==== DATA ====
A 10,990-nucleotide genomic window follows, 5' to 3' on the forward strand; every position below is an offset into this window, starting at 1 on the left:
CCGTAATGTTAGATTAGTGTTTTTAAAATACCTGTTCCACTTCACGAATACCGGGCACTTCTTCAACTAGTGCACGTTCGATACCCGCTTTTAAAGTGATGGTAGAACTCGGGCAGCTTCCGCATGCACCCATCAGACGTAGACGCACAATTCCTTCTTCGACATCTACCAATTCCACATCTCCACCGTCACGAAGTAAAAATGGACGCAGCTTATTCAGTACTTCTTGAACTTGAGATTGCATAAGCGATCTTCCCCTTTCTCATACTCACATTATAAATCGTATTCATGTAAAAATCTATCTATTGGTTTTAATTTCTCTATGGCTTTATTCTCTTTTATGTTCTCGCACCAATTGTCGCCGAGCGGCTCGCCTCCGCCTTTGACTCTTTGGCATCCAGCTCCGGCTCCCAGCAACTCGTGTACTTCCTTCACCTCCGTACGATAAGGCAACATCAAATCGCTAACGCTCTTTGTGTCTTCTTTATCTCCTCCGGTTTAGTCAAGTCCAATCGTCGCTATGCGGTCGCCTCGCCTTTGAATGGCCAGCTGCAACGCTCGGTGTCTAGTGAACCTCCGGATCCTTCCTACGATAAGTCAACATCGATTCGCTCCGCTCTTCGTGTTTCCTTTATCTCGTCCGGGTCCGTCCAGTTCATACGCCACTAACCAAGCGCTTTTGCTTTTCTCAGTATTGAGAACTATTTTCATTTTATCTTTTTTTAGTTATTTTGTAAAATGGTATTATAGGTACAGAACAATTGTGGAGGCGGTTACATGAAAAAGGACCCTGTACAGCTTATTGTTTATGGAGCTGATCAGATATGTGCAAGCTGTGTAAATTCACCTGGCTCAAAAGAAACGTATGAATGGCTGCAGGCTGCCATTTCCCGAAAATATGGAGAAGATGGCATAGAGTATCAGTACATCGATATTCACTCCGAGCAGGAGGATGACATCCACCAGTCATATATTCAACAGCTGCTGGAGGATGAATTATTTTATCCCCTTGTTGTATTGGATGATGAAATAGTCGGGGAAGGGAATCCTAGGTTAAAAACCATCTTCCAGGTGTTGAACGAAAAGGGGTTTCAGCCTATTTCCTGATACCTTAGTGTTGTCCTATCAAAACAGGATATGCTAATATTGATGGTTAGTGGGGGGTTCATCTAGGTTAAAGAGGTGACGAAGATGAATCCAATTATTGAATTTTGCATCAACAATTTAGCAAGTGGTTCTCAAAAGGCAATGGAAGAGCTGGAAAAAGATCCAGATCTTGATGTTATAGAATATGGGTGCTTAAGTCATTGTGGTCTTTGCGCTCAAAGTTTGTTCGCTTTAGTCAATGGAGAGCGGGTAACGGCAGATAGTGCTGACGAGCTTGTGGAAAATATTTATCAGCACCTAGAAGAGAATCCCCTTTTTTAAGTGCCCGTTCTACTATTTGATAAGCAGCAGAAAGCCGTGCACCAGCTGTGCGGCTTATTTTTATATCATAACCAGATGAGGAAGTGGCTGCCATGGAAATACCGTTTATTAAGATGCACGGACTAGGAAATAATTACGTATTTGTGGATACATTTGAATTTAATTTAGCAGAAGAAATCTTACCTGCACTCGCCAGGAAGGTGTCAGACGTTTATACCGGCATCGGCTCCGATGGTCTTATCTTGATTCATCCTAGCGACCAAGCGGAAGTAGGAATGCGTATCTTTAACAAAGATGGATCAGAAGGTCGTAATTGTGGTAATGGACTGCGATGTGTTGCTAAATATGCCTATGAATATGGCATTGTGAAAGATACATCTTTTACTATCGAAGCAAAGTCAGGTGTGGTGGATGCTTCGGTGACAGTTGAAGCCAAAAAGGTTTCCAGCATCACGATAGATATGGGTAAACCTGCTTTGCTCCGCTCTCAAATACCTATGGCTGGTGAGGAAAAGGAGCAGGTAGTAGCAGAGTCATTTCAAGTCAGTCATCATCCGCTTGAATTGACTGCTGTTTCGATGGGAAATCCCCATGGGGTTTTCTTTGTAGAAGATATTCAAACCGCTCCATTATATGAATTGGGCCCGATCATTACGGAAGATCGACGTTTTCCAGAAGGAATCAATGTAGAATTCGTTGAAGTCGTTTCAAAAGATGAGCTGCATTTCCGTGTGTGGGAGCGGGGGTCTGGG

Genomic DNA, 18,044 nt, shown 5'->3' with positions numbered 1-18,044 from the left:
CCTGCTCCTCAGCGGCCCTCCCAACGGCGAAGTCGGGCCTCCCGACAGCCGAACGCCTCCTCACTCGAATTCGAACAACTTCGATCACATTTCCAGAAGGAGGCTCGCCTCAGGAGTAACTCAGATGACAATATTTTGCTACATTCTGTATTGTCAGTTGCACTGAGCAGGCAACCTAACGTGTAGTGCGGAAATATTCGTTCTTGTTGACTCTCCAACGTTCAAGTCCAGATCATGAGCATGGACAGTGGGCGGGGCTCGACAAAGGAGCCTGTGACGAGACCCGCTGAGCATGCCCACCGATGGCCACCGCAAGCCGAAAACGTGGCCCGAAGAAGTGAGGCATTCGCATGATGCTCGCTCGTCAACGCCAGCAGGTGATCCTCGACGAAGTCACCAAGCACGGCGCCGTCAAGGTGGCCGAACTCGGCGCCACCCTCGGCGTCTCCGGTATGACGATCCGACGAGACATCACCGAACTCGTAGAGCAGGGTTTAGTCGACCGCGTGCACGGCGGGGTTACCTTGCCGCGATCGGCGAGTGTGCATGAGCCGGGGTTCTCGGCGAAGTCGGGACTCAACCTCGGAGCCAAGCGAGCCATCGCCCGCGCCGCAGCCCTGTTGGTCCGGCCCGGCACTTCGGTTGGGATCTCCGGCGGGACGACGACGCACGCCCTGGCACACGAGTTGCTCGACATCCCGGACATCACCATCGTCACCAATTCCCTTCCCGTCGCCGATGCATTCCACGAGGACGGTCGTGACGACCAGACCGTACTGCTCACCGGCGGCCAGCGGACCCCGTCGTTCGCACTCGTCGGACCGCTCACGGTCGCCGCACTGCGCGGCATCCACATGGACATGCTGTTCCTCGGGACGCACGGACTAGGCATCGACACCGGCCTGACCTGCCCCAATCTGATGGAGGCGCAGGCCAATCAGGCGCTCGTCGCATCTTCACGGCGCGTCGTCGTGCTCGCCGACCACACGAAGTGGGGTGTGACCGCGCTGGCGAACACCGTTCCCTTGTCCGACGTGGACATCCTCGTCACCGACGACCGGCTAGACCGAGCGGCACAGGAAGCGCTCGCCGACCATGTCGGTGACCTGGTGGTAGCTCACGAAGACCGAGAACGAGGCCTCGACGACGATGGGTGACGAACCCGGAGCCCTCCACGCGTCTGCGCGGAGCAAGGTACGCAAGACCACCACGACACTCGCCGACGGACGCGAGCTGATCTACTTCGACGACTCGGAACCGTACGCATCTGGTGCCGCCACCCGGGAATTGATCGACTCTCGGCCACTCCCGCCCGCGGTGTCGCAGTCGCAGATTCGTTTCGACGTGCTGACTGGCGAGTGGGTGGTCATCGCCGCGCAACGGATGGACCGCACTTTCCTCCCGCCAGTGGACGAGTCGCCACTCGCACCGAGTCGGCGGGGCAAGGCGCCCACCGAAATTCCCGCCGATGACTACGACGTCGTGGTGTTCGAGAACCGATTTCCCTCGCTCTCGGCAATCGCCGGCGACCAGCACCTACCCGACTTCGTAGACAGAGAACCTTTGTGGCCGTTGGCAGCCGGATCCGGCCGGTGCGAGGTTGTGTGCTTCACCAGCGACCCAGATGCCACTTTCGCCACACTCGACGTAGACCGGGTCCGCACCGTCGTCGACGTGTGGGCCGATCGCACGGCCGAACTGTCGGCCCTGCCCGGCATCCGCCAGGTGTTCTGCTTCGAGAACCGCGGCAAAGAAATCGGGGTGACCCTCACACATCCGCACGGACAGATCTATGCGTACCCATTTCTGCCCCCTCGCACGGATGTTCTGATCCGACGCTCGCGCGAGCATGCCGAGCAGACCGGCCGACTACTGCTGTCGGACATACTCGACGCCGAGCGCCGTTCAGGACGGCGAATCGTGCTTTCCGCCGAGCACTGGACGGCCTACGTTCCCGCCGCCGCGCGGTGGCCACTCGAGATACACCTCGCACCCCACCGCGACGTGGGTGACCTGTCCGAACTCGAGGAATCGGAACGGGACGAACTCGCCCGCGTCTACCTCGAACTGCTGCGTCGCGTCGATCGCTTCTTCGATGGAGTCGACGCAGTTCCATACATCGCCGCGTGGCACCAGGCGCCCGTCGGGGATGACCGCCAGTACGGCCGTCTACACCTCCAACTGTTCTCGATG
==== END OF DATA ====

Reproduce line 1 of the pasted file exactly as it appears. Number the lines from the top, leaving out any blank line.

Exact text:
A 10,990-nucleotide genomic window follows, 5' to 3' on the forward strand; every position below is an offset into this window, starting at 1 on the left: